Particles are a very important part of every language, because they help us to correctly place accents, emphasize something and highlight something from the general context. Without particles, the language would be dry and boring.  

Today we’ll talk about amplifier words. Such particles and words are used mainly to express expectations (both positive and negative), the speaker’s point of view and attitude towards something, with them we can emphasize agreement, refusal, interest and its boundaries. 

There are many particles in the German language. In fact, they are hard to remember at once. But rest assured, if you still master this speech technique, your German will become very sonorous and beautiful. (I have highlighted amplifiers in bold, try reading the sentences without them, and you will immediately understand how amplifiers affect brightness and tone.) 

How to distinguish amplifier words from the rest?

  1. They don’t conjugate (don’t acquire any endings)
  2. You can’t ask them a question
  3. They cannot appear in the first place of the sentence before the verb, which distinguishes them from introductory words
  4. They amplify not a single word, but the whole sentence. 

What are the amplifiers and how are they used?

aber– “but“, “however“, expresses amazement, agreement, sometimes annoyance.

Aber ja! – But of course!
Du kommst aber spät! – But you’re late!
Das war aber ein Genuss! – But that was a pleasure!
Aber sicher! – But surely!
auch– “also“, “even“, “too“, “as well” reinforces the fact of the situation.

So ist es auch – That’s how it is
Du kommst auch immer zu spät! – You’re always late too!
Darf ich es auch glauben? – Can I believe it too?
bloß– “merely“, ” just “.

Was hast du bloß? – What do you have?
denn– expresses particular interest. 

Was ist denn hier passiert? – What happened here?
Wo ist er denn? 
– Where is he?
So ist es ihm denn gelungen!
 – So he still succeeded! 
doch– “but“, “after all“, “though“, expresses a lack of information, indignation, is also used when expressing an order. 

Sie hat den Koffer doch bereits gepackt. – She’s already packed the suitcase.
Ich habe es dir doch gesagt! – I told you!
Sprechen Sie doch! – Speak (finally)!
eben– “exactly“, “precisely“, “simply“, expresses the preservation of a situation, a statement of fact.

Er ist eben ein Faulpelz – He’s simply a lazy guy
eigentlich– “actually“, “in essence“, colloquially expresses the speaker’s hesitation, his personal opinion.

Was heißt das eigentlich? —What does this actually mean?
Der Stoff ist nicht eigentlich neu – The material isn’t actually new
etwa– “perhaps“, “maybe“, expresses clarification.

Wussten Sie es etwa nicht? – (Perhaps) you didn’t know that?
halt– “just“, shows that something has already taken place, sometimes takes the meaning of “exactly”.

Es ist halt nicht anders – It’s just no different
Ich bin halt auch nur ein Mensch! – I’m just human too!
Er ist halt einfach zu komplex – It’s just too complex
ja– expresses that the speaker is already aware of something, reinforces both positive and negative sentences.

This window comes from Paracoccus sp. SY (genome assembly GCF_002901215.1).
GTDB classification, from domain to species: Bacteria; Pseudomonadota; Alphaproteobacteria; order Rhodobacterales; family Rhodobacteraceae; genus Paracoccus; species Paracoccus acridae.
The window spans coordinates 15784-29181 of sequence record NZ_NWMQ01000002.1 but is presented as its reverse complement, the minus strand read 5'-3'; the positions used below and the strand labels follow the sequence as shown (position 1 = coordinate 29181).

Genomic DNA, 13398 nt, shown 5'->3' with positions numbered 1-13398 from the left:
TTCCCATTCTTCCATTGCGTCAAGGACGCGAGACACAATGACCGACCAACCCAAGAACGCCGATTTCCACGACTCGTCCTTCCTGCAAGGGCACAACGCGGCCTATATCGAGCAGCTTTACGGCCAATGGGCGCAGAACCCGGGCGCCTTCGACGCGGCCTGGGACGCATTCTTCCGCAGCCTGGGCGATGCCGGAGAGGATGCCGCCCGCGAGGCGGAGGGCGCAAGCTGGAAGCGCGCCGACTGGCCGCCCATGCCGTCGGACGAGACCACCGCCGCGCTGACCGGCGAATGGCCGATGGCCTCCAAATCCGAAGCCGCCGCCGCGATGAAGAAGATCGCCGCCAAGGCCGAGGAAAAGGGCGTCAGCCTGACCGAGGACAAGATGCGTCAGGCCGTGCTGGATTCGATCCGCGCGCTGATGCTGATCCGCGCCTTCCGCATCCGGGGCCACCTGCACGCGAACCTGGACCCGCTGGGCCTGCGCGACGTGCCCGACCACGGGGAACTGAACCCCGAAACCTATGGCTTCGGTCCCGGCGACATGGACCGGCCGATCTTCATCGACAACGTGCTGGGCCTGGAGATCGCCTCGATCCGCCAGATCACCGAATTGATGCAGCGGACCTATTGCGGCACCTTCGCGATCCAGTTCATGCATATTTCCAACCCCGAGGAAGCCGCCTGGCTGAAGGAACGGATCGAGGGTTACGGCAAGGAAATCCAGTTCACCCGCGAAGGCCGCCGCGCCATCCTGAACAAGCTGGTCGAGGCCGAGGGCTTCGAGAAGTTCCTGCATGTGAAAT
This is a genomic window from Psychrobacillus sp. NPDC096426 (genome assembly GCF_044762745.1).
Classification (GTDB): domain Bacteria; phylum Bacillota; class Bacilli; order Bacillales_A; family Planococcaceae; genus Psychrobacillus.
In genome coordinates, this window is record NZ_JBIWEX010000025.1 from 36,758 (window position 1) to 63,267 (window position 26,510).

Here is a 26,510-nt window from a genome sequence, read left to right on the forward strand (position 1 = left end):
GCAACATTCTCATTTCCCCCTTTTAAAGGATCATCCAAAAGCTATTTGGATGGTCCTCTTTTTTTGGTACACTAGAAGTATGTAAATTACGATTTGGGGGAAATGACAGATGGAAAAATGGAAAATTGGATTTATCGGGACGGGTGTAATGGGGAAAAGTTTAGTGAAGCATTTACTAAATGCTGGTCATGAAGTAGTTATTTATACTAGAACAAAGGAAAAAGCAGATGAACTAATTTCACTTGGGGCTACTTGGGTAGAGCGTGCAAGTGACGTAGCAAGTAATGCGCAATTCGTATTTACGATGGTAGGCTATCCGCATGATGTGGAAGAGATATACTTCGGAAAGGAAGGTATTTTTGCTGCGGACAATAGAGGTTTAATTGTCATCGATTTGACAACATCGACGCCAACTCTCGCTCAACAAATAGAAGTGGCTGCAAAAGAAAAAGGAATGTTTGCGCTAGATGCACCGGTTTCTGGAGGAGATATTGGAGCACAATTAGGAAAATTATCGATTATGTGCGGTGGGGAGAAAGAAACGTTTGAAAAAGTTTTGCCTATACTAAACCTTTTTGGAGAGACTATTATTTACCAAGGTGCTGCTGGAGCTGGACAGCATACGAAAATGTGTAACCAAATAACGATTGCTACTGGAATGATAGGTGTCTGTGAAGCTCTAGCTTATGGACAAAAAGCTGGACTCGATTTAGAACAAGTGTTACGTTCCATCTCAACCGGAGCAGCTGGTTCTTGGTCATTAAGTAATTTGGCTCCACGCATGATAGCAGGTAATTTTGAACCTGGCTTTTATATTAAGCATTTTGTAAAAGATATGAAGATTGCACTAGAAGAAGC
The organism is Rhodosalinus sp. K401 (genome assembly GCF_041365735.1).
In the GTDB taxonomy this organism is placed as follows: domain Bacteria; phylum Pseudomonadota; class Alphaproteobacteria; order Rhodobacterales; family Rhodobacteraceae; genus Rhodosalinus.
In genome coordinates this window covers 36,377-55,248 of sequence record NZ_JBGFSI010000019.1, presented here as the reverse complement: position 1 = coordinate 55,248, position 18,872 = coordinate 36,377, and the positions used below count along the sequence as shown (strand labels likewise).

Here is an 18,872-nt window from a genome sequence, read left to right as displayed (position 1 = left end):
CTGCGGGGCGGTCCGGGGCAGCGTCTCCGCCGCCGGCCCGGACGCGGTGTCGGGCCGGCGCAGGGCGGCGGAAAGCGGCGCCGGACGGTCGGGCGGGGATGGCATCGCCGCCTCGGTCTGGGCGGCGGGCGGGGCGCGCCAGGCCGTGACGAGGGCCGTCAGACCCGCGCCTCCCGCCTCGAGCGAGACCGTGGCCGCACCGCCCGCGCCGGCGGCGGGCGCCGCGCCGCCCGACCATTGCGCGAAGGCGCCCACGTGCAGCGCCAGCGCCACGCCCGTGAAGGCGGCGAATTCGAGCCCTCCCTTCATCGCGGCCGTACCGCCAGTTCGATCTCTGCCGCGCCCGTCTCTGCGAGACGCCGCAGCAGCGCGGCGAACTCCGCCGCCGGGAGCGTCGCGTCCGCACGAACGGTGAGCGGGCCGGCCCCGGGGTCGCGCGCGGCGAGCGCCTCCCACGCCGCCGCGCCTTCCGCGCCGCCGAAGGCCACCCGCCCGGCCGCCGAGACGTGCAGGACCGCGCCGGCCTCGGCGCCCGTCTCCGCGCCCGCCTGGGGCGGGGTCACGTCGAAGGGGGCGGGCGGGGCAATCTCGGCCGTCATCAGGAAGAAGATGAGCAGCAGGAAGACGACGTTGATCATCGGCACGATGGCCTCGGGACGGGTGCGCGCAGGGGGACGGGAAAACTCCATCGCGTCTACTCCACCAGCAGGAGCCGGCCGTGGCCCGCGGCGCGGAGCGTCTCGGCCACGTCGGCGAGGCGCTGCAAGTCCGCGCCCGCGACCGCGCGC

Das musst du ja tun! – You have to do that!
Komm ja nicht zu spät! – Don’t be late!
Sie ist ja hübsch, aber nicht klug – She’s pretty, but not smart
mal– abbreviated colloquial form from einmal, intensifies the action.

Sie ist nicht mal hübsch – She’s not even pretty
Es ist mal nichts anders – There is nothing different
nur– “only“, “just“, expresses encouragement, is often used in the imperative voice.

Nur keine Ausreden! – Just no excuses!
Nur her damit! – Just bring it on!
Sieh nur, was du angerichtet hast! – Just look what you’ve done!
ruhig– “calmly“, shows the ease of attitude to something.

Das kannst du ruhig machen – You can calmly do that
schon– “already“, emphasizes the interest and importance of the case.

Ich denke schon! – I guess so!
Es wird schon gehen! – It will be ok!
Schon der Gedanke allein … – Just the thought alone
überhaupt– “at all“, denotes a single whole, and also enhances the meaning.

Das ist überhaupt nicht möglich – It is not possible at all
Warum bist du überhaupt gekommen?
 – Why did you come at all? 
vielleicht– strengthens the opinion, “perhaps“, “may be“.

Er ist vielleicht ein Spinner! – He may be a weirdo! 
wohl– “probably“, reinforces the assumption.

Er wird es wohl tun – He’ll probably do it
Was wird er wohl sagen? – What will he probably say?
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(!) Advice for beginners

No need to try to cover everything at once and learn all of the above particles with examples. If you are just starting to learn a new language, try to decorate it one at a time. Especially for you, I present a set of amplifiers, which are made for beginners:

  1. JA – this particle is suitable for both negative and positive situations:

    Das ist ja gut! – It is very good!
    Das ist ja schlecht! – That’s bad!
    Du weißt es ja! – You know it!
     
  2. ABER – since you must have already learned this word:

    Aber sicher / aber natürlich – But of course
    Das weiss ich aber nicht! – But I don’t know!
     
  3. DENN – since that allows us to show interest:

    Was machst du denn da? – What are you doing here?
     
  4. NUR – since this particle in most cases fully reflects its basic meaning “only”:

    Das ist nur ein Spiel – That’s only a game
     
  5. SCHON – allows you to emphasize the importance:

    Ich denke schon – I guess so
    Das werde ich schon machen – I’ll do that
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